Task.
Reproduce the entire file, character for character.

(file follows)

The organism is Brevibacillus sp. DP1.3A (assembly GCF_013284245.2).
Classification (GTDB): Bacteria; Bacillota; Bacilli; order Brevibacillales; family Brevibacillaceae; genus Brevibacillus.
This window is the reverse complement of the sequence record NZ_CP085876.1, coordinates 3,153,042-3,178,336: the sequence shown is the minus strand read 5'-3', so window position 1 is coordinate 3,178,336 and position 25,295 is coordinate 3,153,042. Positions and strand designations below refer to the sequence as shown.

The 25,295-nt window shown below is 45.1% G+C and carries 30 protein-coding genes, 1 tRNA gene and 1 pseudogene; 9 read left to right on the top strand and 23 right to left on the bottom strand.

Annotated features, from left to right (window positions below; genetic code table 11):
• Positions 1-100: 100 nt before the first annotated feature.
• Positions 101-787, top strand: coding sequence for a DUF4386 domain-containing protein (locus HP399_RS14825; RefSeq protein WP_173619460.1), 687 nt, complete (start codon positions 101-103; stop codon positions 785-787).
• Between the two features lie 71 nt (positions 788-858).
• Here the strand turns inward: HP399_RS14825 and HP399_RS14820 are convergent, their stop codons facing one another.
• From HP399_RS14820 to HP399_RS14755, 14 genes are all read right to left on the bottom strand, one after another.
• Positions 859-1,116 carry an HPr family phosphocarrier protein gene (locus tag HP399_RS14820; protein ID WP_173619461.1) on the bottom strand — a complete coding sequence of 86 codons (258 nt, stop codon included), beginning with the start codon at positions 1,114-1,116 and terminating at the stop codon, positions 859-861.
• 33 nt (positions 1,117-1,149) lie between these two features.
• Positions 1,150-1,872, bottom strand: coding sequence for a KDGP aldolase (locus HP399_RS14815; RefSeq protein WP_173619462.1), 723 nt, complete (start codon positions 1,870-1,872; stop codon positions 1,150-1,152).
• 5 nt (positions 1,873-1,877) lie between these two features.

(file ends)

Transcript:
The organism is Brevibacillus sp. DP1.3A (assembly GCF_013284245.2).
Classification (GTDB): Bacteria; Bacillota; Bacilli; order Brevibacillales; family Brevibacillaceae; genus Brevibacillus.
This window is the reverse complement of the sequence record NZ_CP085876.1, coordinates 3,153,042-3,178,336: the sequence shown is the minus strand read 5'-3', so window position 1 is coordinate 3,178,336 and position 25,295 is coordinate 3,153,042. Positions and strand designations below refer to the sequence as shown.

The 25,295-nt window shown below is 45.1% G+C and carries 30 protein-coding genes, 1 tRNA gene and 1 pseudogene; 9 read left to right on the top strand and 23 right to left on the bottom strand.

Annotated features, from left to right (window positions below; genetic code table 11):
• Positions 1-100: 100 nt before the first annotated feature.
• Positions 101-787, top strand: coding sequence for a DUF4386 domain-containing protein (locus HP399_RS14825; RefSeq protein WP_173619460.1), 687 nt, complete (start codon positions 101-103; stop codon positions 785-787).
• Between the two features lie 71 nt (positions 788-858).
• Here the strand turns inward: HP399_RS14825 and HP399_RS14820 are convergent, their stop codons facing one another.
• From HP399_RS14820 to HP399_RS14755, 14 genes are all read right to left on the bottom strand, one after another.
• Positions 859-1,116 carry an HPr family phosphocarrier protein gene (locus tag HP399_RS14820; protein ID WP_173619461.1) on the bottom strand — a complete coding sequence of 86 codons (258 nt, stop codon included), beginning with the start codon at positions 1,114-1,116 and terminating at the stop codon, positions 859-861.
• 33 nt (positions 1,117-1,149) lie between these two features.
• Positions 1,150-1,872, bottom strand: coding sequence for a KDGP aldolase (locus HP399_RS14815; RefSeq protein WP_173619462.1), 723 nt, complete (start codon positions 1,870-1,872; stop codon positions 1,150-1,152).
• 5 nt (positions 1,873-1,877) lie between these two features.